David Cameron has condemned the "barbaric and brutal" murder of James Foley, adding that it is likely that a British Jihadist carried out the beheading that has shocked the world.
Cutting short a family break in Cornwall, the Prime Minister made the statement after holding crisis talks with intelligence officials following the release of the video footage by Islamic State (IS) extremists.
US journalist James Foley, who was seized by armed men in Syria in November 2012, was killed by a man with a British accent.
"Let me condemn the barbaric and brutal act that has taken place and let's be clear what this act is - it is an act of murder, and murder without any justification," said Cameron.
"We have not identified the individual responsible, but from what we have seen it looks increasingly likely that it is a British citizen.
"This is deeply shocking. But we know that far too many British citizens have travelled to Iraq and travelled to Syria to take part in extremism and violence. And what we must do is redouble all our efforts to stop people from going," he explained.
"To take away the passports of those contemplating travel, to arrest and prosecute those who take part in this extremism and violence. To take extremist material off the internet and do everything we can to keep our people safe. And that is what this Government will do.'
UK intelligence chiefs said they would use voice recognition technology to try and identify the British perpetrator of the heinous crime.
It has been claimed that the jihadist is the leader of a group of British fighters holding foreign hostages in Syria and are known to their captors as 'The Beatles'.
The militant allegedly called himself John and is believed to be from London. He is said to be the main rebel negotiator during talks earlier this year to release 11 Islamic State hostages, who were eventually handed to Turkish officials after ransom demands were met.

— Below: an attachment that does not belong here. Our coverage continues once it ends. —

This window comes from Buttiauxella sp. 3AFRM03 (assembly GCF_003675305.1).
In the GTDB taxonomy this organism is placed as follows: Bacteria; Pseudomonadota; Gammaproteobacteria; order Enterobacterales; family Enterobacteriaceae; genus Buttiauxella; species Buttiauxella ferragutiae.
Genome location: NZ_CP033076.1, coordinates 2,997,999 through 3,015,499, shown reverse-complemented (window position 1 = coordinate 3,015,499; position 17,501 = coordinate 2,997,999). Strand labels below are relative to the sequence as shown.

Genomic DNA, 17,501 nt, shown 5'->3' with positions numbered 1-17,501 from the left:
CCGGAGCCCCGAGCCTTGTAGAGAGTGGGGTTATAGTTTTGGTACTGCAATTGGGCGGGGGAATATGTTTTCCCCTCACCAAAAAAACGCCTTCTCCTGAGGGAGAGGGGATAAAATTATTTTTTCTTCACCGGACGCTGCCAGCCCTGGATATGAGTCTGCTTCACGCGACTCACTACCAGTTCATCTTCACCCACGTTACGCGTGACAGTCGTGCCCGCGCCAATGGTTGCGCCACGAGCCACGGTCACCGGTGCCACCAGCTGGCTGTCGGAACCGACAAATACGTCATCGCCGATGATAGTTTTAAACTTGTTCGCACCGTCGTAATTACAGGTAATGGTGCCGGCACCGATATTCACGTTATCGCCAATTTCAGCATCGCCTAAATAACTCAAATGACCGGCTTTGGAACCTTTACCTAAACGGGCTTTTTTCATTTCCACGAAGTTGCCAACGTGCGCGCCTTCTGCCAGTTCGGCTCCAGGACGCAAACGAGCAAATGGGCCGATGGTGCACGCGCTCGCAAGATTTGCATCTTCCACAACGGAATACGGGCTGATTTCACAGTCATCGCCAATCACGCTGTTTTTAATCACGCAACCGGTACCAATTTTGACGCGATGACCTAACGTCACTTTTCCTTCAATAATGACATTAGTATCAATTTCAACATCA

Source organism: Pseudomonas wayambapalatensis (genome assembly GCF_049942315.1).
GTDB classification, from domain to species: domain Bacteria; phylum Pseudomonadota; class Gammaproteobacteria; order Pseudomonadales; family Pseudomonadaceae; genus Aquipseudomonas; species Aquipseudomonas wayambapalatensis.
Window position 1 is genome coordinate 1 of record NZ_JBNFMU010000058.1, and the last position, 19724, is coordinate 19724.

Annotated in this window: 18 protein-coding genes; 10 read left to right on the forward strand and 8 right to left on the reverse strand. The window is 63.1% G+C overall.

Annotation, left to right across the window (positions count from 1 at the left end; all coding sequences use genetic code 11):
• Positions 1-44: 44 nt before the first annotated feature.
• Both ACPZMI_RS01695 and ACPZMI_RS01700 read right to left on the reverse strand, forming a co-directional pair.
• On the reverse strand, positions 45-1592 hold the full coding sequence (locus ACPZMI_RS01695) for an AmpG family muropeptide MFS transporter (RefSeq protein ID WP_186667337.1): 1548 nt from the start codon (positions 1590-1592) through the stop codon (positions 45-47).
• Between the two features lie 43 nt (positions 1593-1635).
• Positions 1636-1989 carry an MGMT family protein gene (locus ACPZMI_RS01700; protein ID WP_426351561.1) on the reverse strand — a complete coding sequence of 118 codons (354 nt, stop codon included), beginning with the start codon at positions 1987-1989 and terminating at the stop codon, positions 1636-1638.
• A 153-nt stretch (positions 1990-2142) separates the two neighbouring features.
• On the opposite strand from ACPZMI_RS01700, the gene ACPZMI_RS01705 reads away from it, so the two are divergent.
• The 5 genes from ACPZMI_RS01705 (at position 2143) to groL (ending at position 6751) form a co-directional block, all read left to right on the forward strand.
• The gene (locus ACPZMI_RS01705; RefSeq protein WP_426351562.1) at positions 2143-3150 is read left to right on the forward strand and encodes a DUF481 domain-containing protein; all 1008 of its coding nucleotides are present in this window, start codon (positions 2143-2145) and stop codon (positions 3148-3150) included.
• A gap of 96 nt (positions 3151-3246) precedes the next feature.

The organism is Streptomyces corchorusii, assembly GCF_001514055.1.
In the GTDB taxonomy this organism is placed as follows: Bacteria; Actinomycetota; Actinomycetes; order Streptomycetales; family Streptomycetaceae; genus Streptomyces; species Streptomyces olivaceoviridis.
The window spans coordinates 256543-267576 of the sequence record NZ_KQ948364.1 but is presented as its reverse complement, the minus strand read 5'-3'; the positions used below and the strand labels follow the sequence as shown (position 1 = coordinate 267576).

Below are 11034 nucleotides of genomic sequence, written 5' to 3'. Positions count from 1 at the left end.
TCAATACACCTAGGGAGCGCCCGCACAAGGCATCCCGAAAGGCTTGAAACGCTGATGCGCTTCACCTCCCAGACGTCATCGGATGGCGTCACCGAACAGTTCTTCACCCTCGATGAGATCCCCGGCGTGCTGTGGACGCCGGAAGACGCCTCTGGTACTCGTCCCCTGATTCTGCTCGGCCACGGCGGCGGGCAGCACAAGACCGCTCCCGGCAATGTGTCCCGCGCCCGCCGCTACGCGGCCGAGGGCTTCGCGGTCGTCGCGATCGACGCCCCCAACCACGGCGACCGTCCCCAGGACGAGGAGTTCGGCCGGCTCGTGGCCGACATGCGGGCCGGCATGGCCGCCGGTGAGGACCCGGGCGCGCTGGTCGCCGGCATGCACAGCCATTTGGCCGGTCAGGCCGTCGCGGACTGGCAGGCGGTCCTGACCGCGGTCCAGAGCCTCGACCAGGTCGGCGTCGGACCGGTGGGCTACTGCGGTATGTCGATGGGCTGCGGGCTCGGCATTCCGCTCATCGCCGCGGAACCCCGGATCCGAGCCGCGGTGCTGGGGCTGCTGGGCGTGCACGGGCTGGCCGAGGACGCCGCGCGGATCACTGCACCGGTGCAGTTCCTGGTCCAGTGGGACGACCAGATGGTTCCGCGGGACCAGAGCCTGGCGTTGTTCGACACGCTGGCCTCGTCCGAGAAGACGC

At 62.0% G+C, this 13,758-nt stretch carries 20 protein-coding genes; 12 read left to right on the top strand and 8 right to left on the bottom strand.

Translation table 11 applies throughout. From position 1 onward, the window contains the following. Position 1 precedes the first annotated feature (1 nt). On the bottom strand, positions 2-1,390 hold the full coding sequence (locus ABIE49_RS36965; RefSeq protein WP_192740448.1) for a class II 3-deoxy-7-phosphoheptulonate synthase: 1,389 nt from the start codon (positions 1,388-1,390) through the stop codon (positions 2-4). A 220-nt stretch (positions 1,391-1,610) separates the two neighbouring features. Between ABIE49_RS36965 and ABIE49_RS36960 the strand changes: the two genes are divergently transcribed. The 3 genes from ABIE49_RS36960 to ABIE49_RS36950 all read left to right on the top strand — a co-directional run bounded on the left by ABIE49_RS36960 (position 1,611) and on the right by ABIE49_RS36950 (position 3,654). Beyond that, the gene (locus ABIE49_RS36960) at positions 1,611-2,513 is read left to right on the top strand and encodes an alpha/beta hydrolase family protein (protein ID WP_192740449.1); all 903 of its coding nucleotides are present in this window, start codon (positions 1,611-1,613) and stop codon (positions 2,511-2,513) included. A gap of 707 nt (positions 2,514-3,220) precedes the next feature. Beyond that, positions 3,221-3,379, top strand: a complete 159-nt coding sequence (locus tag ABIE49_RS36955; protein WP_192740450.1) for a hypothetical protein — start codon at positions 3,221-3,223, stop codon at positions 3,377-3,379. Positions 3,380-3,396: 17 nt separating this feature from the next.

Mr Cameron said there would be no "knee jerk" escalation of British military involvement in the region in response to the beheading and that the UK would continue to adhere to a "very clear foreign policy" of working with the new Iraqi government and helping arm the Kurds in their fight against the jihadists.
"I have been very clear as Prime Minister over the past four years that this battle that we face against Islamist extremism - not the religion of Islam but a poisonous, extremist, violent narrative - is a generational struggle.
"It is a battle we have to fight in our own country, it is a battle with allies using everything that we have - our aid, our diplomacy, and yes on occasions our military powers - that we have to fight, whether it is dealing with this problem in Somalia, in Mali, in Afghanistan, in Iraq, in Syria, because as much as we want to focus on keeping ourselves safe here at home ... what happens in these other far-flung places can come back and cause huge harm here too."
Scotland Yard, which leads counter-terror policing in the UK, has confirmed it is investigating the video and reminded social media users that spreading extremist material is a crime.
Cameron's remarks came as Government sources revealed the scale of the threat facing Britain from UK-linked terrorists.
A source said 400-500 Britons are currently fighting for ISIS in Syria and Iraq, with hundreds more having returned from the front line and continuing to reside in the UK.
Meanwhile, in a televised statement, US President Barack Obama said the world was "appalled" at the beheading of US journalist James Foley at the hands of IS. He added that the United States will continue to battle against the terrorist group as they "have no place in the 21st century".